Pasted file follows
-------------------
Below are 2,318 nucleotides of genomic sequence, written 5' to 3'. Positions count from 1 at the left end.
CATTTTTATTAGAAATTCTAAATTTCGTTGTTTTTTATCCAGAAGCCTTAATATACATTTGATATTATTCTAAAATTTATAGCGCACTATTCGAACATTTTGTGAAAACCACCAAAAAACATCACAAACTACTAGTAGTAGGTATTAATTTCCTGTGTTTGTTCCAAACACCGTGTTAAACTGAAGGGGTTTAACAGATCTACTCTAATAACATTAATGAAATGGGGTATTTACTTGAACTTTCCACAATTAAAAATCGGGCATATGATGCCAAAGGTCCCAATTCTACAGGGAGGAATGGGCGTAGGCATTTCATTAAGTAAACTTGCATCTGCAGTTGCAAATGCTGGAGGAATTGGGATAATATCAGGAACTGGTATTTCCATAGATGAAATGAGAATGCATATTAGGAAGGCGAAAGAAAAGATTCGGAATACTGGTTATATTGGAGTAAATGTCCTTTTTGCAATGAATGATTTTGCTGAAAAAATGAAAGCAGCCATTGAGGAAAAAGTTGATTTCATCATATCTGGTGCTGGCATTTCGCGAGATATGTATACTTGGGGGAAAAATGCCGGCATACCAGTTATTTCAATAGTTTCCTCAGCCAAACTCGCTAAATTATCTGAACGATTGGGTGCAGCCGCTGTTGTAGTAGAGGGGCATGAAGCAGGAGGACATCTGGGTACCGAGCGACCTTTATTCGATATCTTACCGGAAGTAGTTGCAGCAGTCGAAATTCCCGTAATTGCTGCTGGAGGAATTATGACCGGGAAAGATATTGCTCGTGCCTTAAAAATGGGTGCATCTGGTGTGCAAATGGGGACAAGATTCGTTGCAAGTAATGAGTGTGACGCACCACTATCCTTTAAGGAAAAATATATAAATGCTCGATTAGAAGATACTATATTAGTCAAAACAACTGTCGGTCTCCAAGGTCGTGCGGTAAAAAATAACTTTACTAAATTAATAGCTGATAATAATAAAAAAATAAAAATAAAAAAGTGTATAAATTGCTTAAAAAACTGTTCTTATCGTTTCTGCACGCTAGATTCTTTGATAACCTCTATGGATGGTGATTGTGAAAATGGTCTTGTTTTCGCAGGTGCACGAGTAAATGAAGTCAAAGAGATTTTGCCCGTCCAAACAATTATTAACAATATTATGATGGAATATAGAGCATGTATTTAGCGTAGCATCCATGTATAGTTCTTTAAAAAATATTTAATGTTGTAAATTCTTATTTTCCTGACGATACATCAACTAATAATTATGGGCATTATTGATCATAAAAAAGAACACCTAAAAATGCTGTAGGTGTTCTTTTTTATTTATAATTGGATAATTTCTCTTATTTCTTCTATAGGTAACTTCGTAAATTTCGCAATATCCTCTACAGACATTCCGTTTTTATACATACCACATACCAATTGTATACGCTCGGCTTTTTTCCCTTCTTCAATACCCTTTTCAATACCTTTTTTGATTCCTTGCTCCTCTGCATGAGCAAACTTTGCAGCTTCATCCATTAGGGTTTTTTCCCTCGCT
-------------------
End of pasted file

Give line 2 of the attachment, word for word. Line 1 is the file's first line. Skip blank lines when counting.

CATTTTTATTAGAAATTCTAAATTTCGTTGTTTTTTATCCAGAAGCCTTAATATACATTTGATATTATTCTAAAATTTATAGCGCACTATTCGAACATTTTGTGAAAACCACCAAAAAACATCACAAACTACTAGTAGTAGGTATTAATTTCCTGTGTTTGTTCCAAACACCGTGTTAAACTGAAGGGGTTTAACAGATCTACTCTAATAACATTAATGAAATGGGGTATTTACTTGAACTTTCCACAATTAAAAATCGGGCATATGATGCCAAAGGTCCCAATTCTACAGGGAGGAATGGGCGTAGGCATTTCATTAAGTAAACTTGCATCTGCAGTTGCAAATGCTGGAGGAATTGGGATAATATCAGGAACTGGTATTTCCATAGATGAAATGAGAATGCATATTAGGAAGGCGAAAGAAAAGATTCGGAATACTGGTTATATTGGAGTAAATGTCCTTTTTGCAATGAATGATTTTGCTGAAAAAATGAAAGCAGCCATTGAGGAAAAAGTTGATTTCATCATATCTGGTGCTGGCATTTCGCGAGATATGTATACTTGGGGGAAAAATGCCGGCATACCAGTTATTTCAATAGTTTCCTCAGCCAAACTCGCTAAATTATCTGAACGATTGGGTGCAGCCGCTGTTGTAGTAGAGGGGCATGAAGCAGGAGGACATCTGGGTACCGAGCGACCTTTATTCGATATCTTACCGGAAGTAGTTGCAGCAGTCGAAATTCCCGTAATTGCTGCTGGAGGAATTATGACCGGGAAAGATATTGCTCGTGCCTTAAAAATGGGTGCATCTGGTGTGCAAATGGGGACAAGATTCGTTGCAAGTAATGAGTGTGACGCACCACTATCCTTTAAGGAAAAATATATAAATGCTCGATTAGAAGATACTATATTAGTCAAAACAACTGTCGGTCTCCAAGGTCGTGCGGTAAAAAATAACTTTACTAAATTAATAGCTGATAATAATAAAAAAATAAAAATAAAAAAGTGTATAAATTGCTTAAAAAACTGTTCTTATCGTTTCTGCACGCTAGATTCTTTGATAACCTCTATGGATGGTGATTGTGAAAATGGTCTTGTTTTCGCAGGTGCACGAGTAAATGAAGTCAAAGAGATTTTGCCCGTCCAAACAATTATTAACAATATTATGATGGAATATAGAGCATGTATTTAGCGTAGCATCCATGTATAGTTCTTTAAAAAATATTTAATGTTGTAAATTCTTATTTTCCTGACGATACATCAACTAATAATTATGGGCATTATTGATCATAAAAAAGAACACCTAAAAATGCTGTAGGTGTTCTTTTTTATTTATAATTGGATAATTTCTCTTATTTCTTCTATAGGTAACTTCGTAAATTTCGCAATATCCTCTACAGACATTCCGTTTTTATACATACCACATACCAATTGTATACGCTCGGCTTTTTTCCCTTCTTCAATACCCTTTTCAATACCTTTTTTGATTCCTTGCTCCTCTGCATGAGCAAACTTTGCAGCTTCATCCATTAGGGTTTTTTCCCTCGCT